THERE IS strong evidence that the presence of videocameras can both blunt some of the sharp edges of human interaction and improve behavior — the counterexample of “Girls Gone Wild” notwithstanding. Having successfully deployed cameras in patrol cars, a number of police departments, including the District’s, are now studying whether body-mounted minicams — attached to an officer’s lapel, for instance — could reduce officer (or civilian) misconduct, among a range of benefits. With sound safeguards, it’s a smart idea.
A study submitted this month by the District’s Police Complaints Board cited the example of the Rialto, Calif., police department, which measured the use of force by officers wearing cameras against a control group of officers who didn’t wear them. The camera-wearing officers were involved in dramatically fewer incidents involving the use of their batons, pepper spray, stun guns or firearms. Behavioral changes were so striking — both in the officers and in citizens they encountered — that complaints against the cops wearing cameras declined by nearly 90 percent.
Mindful of that success, some big departments, including Los Angeles’s, are devising pilot programs and setting policies governing both procedures for the cameras and the evidence they produce. The District’s police department says that equipping its officers with such cameras is a priority.
In particular, the brass hopes to cut down on complaints from citizens about officers issuing threats and bad tickets, making unjustified traffic stops and using abusive or foul language. Together, those amount to more than a third of all complaints against the D.C. police. In addition, advocates of on-body cameras say they could reduce the frequency of excessive or unnecessary force, unlawful searches and frisks, unlawful arrests and officers refusing to show their ID upon request.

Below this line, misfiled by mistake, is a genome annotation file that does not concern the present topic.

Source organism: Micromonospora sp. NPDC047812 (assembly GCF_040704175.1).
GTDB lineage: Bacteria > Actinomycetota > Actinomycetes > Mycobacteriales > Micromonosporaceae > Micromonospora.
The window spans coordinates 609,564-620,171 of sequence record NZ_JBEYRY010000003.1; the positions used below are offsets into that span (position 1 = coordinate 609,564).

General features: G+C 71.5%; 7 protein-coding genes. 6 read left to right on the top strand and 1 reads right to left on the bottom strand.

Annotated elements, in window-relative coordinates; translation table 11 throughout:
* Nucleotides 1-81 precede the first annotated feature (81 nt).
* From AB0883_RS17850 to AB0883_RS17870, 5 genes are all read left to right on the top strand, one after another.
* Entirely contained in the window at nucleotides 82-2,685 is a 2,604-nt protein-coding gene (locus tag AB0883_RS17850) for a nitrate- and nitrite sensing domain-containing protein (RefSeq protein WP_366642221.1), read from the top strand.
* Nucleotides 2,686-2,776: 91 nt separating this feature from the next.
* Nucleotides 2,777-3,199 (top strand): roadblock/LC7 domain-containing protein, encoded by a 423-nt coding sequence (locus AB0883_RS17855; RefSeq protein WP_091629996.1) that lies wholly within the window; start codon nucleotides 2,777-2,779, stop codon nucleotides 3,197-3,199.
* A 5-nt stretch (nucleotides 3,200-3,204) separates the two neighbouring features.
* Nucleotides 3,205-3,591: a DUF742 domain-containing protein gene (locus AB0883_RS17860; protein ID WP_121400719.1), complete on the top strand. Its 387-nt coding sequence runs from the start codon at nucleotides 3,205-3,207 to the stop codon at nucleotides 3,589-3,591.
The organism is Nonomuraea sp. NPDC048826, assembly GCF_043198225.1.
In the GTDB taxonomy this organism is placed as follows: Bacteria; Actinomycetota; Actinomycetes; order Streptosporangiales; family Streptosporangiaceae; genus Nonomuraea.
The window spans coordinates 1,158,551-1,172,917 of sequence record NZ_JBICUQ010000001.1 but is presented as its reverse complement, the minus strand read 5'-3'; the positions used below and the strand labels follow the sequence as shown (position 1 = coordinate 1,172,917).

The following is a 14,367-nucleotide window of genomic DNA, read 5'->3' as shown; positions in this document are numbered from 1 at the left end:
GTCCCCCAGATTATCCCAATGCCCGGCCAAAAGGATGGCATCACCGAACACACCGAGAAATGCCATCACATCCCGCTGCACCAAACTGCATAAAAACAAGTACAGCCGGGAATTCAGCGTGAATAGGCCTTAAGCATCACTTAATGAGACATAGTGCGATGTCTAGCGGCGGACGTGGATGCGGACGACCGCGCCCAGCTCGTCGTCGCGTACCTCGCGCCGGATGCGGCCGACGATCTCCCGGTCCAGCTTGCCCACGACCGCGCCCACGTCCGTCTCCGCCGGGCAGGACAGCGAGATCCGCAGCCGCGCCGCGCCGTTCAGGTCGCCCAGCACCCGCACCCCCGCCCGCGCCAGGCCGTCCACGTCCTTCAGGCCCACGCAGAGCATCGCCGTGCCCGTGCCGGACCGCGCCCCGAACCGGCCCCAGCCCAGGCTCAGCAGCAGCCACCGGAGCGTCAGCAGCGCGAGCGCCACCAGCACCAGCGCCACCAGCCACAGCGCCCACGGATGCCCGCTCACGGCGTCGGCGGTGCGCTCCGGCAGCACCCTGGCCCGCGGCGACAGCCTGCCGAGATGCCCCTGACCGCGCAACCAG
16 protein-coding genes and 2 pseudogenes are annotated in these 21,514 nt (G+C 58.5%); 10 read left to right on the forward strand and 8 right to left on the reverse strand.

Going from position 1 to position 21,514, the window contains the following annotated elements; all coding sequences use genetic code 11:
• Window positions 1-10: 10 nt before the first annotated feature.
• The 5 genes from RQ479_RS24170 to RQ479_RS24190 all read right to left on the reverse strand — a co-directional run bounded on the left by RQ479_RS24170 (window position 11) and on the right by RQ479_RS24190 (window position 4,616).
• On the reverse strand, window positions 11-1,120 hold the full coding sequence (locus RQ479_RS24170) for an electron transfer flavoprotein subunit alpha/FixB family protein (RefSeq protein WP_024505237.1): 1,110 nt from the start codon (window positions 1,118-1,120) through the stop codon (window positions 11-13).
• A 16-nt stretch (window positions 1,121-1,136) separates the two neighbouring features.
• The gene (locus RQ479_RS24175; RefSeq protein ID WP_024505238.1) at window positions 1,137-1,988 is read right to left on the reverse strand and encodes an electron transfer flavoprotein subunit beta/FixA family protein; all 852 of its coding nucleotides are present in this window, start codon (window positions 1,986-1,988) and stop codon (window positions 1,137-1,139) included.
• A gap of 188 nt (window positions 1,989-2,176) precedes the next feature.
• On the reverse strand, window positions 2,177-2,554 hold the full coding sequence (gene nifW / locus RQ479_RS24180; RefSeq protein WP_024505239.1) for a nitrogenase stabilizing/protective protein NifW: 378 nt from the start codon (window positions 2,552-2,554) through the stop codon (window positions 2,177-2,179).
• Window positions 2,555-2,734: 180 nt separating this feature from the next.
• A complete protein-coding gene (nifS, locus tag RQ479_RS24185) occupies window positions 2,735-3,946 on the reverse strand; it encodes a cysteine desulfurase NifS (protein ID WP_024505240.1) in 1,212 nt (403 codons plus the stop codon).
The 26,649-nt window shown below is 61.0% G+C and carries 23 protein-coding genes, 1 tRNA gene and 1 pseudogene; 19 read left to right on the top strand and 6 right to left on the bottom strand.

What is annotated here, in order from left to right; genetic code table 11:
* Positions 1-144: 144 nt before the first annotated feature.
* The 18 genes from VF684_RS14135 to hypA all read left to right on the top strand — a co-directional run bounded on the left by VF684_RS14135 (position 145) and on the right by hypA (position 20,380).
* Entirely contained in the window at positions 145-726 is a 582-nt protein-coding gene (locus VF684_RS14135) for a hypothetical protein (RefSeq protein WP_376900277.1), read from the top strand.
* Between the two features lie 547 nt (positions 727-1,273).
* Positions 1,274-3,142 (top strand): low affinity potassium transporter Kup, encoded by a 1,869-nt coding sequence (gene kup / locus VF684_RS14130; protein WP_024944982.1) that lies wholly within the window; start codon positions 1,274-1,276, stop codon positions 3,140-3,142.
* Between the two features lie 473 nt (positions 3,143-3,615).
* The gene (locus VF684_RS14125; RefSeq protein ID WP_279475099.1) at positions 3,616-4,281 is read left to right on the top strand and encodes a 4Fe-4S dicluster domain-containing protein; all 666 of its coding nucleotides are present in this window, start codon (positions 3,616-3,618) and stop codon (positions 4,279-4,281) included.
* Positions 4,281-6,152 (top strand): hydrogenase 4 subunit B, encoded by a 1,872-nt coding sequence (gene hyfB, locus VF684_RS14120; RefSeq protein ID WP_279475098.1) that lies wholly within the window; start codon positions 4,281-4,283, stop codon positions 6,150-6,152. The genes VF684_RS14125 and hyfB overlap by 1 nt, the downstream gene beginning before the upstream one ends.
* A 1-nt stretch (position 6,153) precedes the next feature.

The American Civil Liberties Union and like-minded groups favor the use of on-body cameras, with some caveats, believing that they can provide useful protections against poor police conduct. At the same time, many police officials think audiovisual evidence can safeguard officers against unjust accusations.
Some thorny details need to be clarified before D.C. police go ahead with a pilot project. Chief among them is how and when the cameras are activated. If individual officers are allowed complete discretion, the cameras will be of little use; but if the cameras are rolling for an officer’s entire shift, problems will arise involving privacy and good policing. (Some informants will get cold feet if they know they’re being filmed, and victims of some crimes may be inhibited from providing testimony.)
The Police Complaints Board has recommended establishing a task force to set such policies — as well as ones related to storage, retention and access of the recordings and how to notify citizens that they are being recorded. The task force would consist of police officials, police union representatives, prosecutors, defense lawyers, civil liberties advocates and crime victims, among others. In general, the more that this footage can be gathered and put to use, the better.